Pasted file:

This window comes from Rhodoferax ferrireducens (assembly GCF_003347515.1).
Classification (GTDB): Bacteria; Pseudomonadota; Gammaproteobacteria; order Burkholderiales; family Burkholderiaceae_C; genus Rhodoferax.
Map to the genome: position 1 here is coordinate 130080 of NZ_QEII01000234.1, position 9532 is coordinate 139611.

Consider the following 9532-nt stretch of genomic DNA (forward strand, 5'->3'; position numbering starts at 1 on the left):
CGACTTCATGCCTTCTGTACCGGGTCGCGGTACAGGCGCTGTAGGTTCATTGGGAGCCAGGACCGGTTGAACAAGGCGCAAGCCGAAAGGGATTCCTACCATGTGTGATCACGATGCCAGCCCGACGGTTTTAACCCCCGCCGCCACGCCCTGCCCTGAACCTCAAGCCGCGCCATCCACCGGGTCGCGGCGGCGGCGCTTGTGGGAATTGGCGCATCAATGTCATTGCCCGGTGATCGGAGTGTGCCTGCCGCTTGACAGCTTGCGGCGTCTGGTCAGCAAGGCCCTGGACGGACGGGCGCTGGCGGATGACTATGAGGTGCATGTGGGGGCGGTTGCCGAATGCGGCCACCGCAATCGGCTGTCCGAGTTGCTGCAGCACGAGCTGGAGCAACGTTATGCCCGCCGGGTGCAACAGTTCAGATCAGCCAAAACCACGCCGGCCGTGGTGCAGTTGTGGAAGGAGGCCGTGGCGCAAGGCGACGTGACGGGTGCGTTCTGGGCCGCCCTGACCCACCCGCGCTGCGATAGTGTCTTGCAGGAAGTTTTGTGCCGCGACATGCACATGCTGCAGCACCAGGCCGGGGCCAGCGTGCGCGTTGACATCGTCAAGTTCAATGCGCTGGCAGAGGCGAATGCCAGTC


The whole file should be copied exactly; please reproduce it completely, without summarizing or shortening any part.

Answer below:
This window comes from Rhodoferax ferrireducens (assembly GCF_003347515.1).
Classification (GTDB): Bacteria; Pseudomonadota; Gammaproteobacteria; order Burkholderiales; family Burkholderiaceae_C; genus Rhodoferax.
Map to the genome: position 1 here is coordinate 130080 of NZ_QEII01000234.1, position 9532 is coordinate 139611.

Consider the following 9532-nt stretch of genomic DNA (forward strand, 5'->3'; position numbering starts at 1 on the left):
CGACTTCATGCCTTCTGTACCGGGTCGCGGTACAGGCGCTGTAGGTTCATTGGGAGCCAGGACCGGTTGAACAAGGCGCAAGCCGAAAGGGATTCCTACCATGTGTGATCACGATGCCAGCCCGACGGTTTTAACCCCCGCCGCCACGCCCTGCCCTGAACCTCAAGCCGCGCCATCCACCGGGTCGCGGCGGCGGCGCTTGTGGGAATTGGCGCATCAATGTCATTGCCCGGTGATCGGAGTGTGCCTGCCGCTTGACAGCTTGCGGCGTCTGGTCAGCAAGGCCCTGGACGGACGGGCGCTGGCGGATGACTATGAGGTGCATGTGGGGGCGGTTGCCGAATGCGGCCACCGCAATCGGCTGTCCGAGTTGCTGCAGCACGAGCTGGAGCAACGTTATGCCCGCCGGGTGCAACAGTTCAGATCAGCCAAAACCACGCCGGCCGTGGTGCAGTTGTGGAAGGAGGCCGTGGCGCAAGGCGACGTGACGGGTGCGTTCTGGGCCGCCCTGACCCACCCGCGCTGCGATAGTGTCTTGCAGGAAGTTTTGTGCCGCGACATGCACATGCTGCAGCACCAGGCCGGGGCCAGCGTGCGCGTTGACATCGTCAAGTTCAATGCGCTGGCAGAGGCGAATGCCAGTC